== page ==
Keith Wright, chairman of the Committee on Housing in the Democrat-dominated Assembly, told reporters today that the Republican State Senate has refused to negotiate on the subject of rent laws—even as the regulations affecting more than one million apartments and more than two million tenants are set to expire on Monday.
The Harlem assemblyman convened an “emergency meeting” with City Council housing committee Chairman Jumaane Williams and several other elected officials to discuss the possibility of the city’s housing laws dying in Albany and regulated apartments suddenly entering the market. Mr. Wright revealed that he had not been able to even meet with crucial figures in the State Senate to work out a renewal bill that might pass both houses.
“Let’s be real: they have not wanted to negotiate. They have not wanted. I can tell you right now, I have tried to make at least five appointments with a very key person in the State Senate, and they cancelled all five meetings. And when I did corner them, they, it was like talking to the wall. They do not want to touch this issue,” he said.
Mr. Wright would not reveal the identity of the person in question. He nonetheless stood by his statement last week that he would not allow the controversial 421a tax break for developers, which Republicans hope to extend, to be renewed this year unless Albany also passed more tenant-friendly rent laws.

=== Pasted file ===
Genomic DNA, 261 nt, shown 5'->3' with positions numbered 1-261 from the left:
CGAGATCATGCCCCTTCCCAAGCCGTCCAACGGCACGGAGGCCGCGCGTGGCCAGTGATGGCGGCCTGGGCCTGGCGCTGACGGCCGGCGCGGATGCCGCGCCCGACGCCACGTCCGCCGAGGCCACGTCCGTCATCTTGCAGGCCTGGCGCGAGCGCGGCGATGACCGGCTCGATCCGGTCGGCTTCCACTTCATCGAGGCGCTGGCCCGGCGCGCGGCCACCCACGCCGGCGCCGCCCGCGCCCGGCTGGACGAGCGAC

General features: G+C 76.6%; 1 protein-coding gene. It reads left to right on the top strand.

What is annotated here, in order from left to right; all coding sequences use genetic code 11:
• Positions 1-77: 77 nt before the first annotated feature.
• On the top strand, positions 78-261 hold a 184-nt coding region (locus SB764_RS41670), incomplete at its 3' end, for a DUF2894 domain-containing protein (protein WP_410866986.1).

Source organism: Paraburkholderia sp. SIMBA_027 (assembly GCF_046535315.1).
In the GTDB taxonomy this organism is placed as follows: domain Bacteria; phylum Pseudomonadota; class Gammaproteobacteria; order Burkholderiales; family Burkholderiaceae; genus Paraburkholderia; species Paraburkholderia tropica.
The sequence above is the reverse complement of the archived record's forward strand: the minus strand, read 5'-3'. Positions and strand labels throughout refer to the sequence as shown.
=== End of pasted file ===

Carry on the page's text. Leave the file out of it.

“Our main priority is to make sure we can strengthen and reform rent regulations,” he said.
Mr. Williams, Public Advocate Letitia James and Brooklyn Borough President Eric Adams, on the other hand, argued the onus is on Gov. Andrew Cuomo to place pressure on the GOP majority State Senate to make a deal. Mr. Adams, a former state senator, asserted that Mr. Cuomo had successfully pushed through his priorities in the past and had the power to extend the legislative session well past its scheduled end-date next week.
“I spent time in Albany. I know the ability of the governor when he’s serious about something,” Mr. Adams said. “It’s really time for the governor to follow the Assembly lead, and not allow the Republican-controlled Senate to allow this to take place.”
Mr. Cuomo’s office referred the Observer to comments the governor made Wednesday declaring his support for reforming rent laws, and announcing his intention to keep the legislative session going until new rent laws are in place.
“Rent regulations, I would like to see an improvement on the rent regulations, not just an extension,” Mr. Cuomo said. “So I’m advocating for an improvement. At a minimum, I believe you need an extension and you need a resolution because otherwise you will have mayhem on Monday when those laws expire. And you could theoretically have an unscrupulous landlord who starts to evict people or raise rents. It could be real pandemonium.”
Rent laws expired for 48 hours when they last came up for renewal, before the State Senate and the Assembly reached an agreement to extend the regulations. The bill they passed retroactively re-stabilized any apartments that might have been de-regulated during that two-day span.
All officials present emphasized that most tenants should be protected by their leases from imminent eviction, and vowed to launch flyer campaigns to notify New Yorkers of their legal rights and recourses.